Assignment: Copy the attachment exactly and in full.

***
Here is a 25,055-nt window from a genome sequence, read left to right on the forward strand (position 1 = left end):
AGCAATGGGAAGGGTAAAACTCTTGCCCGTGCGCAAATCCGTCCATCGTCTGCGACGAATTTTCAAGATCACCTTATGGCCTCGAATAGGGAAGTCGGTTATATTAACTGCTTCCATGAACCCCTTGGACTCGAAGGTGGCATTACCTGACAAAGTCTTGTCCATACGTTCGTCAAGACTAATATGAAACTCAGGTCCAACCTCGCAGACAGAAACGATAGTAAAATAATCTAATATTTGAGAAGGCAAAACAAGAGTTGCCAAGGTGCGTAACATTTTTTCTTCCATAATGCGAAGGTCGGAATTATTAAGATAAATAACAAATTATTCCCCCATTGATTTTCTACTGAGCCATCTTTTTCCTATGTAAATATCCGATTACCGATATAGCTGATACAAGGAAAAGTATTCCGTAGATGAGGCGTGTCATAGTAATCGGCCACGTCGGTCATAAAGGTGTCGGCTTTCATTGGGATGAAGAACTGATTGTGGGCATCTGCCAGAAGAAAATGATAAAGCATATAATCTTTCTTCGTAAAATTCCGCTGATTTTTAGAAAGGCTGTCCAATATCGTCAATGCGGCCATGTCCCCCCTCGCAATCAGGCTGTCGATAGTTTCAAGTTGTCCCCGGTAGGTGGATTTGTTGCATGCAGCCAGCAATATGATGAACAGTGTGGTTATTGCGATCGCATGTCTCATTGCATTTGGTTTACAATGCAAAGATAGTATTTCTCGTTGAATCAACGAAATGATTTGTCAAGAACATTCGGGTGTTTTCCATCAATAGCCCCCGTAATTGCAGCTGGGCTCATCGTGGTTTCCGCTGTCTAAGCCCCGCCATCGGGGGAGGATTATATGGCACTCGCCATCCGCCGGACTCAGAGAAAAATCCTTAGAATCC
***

Here is a 25,055-nt window from a genome sequence, read left to right on the forward strand (position 1 = left end):
AGCAATGGGAAGGGTAAAACTCTTGCCCGTGCGCAAATCCGTCCATCGTCTGCGACGAATTTTCAAGATCACCTTATGGCCTCGAATAGGGAAGTCGGTTATATTAACTGCTTCCATGAACCCCTTGGACTCGAAGGTGGCATTACCTGACAAAGTCTTGTCCATACGTTCGTCAAGACTAATATGAAACTCAGGTCCAACCTCGCAGACAGAAACGATAGTAAAATAATCTAATATTTGAGAAGGCAAAACAAGAGTTGCCAAGGTGCGTAACATTTTTTCTTCCATAATGCGAAGGTCGGAATTATTAAGATAAATAACAAATTATTCCCCCATTGATTTTCTACTGAGCCATCTTTTTCCTATGTAAATATCCGATTACCGATATAGCTGATACAAGGAAAAGTATTCCGTAGATGAGGCGTGTCATAGTAATCGGCCACGTCGGTCATAAAGGTGTCGGCTTTCATTGGGATGAAGAACTGATTGTGGGCATCTGCCAGAAGAAAATGATAAAGCATATAATCTTTCTTCGTAAAATTCCGCTGATTTTTAGAAAGGCTGTCCAATATCGTCAATGCGGCCATGTCCCCCCTCGCAATCAGGCTGTCGATAGTTTCAAGTTGTCCCCGGTAGGTGGATTTGTTGCATGCAGCCAGCAATATGATGAACAGTGTGGTTATTGCGATCGCATGTCTCATTGCATTTGGTTTACAATGCAAAGATAGTATTTCTCGTTGAATCAACGAAATGATTTGTCAAGAACATTCGGGTGTTTTCCATCAATAGCCCCCGTAATTGCAGCTGGGCTCATCGTGGTTTCCGCTGTCTAAGCCCCGCCATCGGGGGAGGATTATATGGCACTCGCCATCCGCCGGACTCAGAGAAAAATCCTTAGAATCC